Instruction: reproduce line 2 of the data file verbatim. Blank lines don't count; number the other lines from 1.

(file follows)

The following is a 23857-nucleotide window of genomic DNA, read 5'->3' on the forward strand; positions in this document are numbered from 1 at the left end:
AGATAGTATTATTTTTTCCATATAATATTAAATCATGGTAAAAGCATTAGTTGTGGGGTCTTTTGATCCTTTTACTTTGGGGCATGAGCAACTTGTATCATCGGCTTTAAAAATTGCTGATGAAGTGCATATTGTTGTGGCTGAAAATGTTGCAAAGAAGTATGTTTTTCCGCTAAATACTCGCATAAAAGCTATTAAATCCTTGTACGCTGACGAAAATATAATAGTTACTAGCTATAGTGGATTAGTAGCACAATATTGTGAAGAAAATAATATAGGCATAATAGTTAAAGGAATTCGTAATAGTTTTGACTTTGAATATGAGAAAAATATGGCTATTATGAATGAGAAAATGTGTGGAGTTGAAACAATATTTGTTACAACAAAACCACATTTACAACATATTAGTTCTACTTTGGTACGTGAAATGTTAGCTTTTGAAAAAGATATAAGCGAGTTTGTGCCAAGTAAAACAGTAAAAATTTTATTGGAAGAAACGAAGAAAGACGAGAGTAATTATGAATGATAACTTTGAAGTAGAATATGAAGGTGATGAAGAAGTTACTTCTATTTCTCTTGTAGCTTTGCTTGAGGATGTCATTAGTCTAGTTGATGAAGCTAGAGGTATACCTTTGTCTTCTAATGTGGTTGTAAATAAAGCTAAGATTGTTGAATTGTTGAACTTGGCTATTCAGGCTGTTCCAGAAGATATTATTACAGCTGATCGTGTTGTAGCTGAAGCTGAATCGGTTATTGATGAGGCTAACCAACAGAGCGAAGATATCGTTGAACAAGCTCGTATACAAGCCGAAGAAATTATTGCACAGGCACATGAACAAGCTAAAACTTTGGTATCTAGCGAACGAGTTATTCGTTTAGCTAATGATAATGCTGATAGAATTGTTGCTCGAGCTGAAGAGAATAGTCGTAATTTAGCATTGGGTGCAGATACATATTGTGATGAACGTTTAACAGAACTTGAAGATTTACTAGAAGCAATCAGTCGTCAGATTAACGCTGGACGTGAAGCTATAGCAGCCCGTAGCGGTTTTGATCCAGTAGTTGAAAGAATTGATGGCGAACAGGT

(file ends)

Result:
AGATAGTATTATTTTTTCCATATAATATTAAATCATGGTAAAAGCATTAGTTGTGGGGTCTTTTGATCCTTTTACTTTGGGGCATGAGCAACTTGTATCATCGGCTTTAAAAATTGCTGATGAAGTGCATATTGTTGTGGCTGAAAATGTTGCAAAGAAGTATGTTTTTCCGCTAAATACTCGCATAAAAGCTATTAAATCCTTGTACGCTGACGAAAATATAATAGTTACTAGCTATAGTGGATTAGTAGCACAATATTGTGAAGAAAATAATATAGGCATAATAGTTAAAGGAATTCGTAATAGTTTTGACTTTGAATATGAGAAAAATATGGCTATTATGAATGAGAAAATGTGTGGAGTTGAAACAATATTTGTTACAACAAAACCACATTTACAACATATTAGTTCTACTTTGGTACGTGAAATGTTAGCTTTTGAAAAAGATATAAGCGAGTTTGTGCCAAGTAAAACAGTAAAAATTTTATTGGAAGAAACGAAGAAAGACGAGAGTAATTATGAATGATAACTTTGAAGTAGAATATGAAGGTGATGAAGAAGTTACTTCTATTTCTCTTGTAGCTTTGCTTGAGGATGTCATTAGTCTAGTTGATGAAGCTAGAGGTATACCTTTGTCTTCTAATGTGGTTGTAAATAAAGCTAAGATTGTTGAATTGTTGAACTTGGCTATTCAGGCTGTTCCAGAAGATATTATTACAGCTGATCGTGTTGTAGCTGAAGCTGAATCGGTTATTGATGAGGCTAACCAACAGAGCGAAGATATCGTTGAACAAGCTCGTATACAAGCCGAAGAAATTATTGCACAGGCACATGAACAAGCTAAAACTTTGGTATCTAGCGAACGAGTTATTCGTTTAGCTAATGATAATGCTGATAGAATTGTTGCTCGAGCTGAAGAGAATAGTCGTAATTTAGCATTGGGTGCAGATACATATTGTGATGAACGTTTAACAGAACTTGAAGATTTACTAGAAGCAATCAGTCGTCAGATTAACGCTGGACGTGAAGCTATAGCAGCCCGTAGCGGTTTTGATCCAGTAGTTGAAAGAATTGATGGCGAACAGGT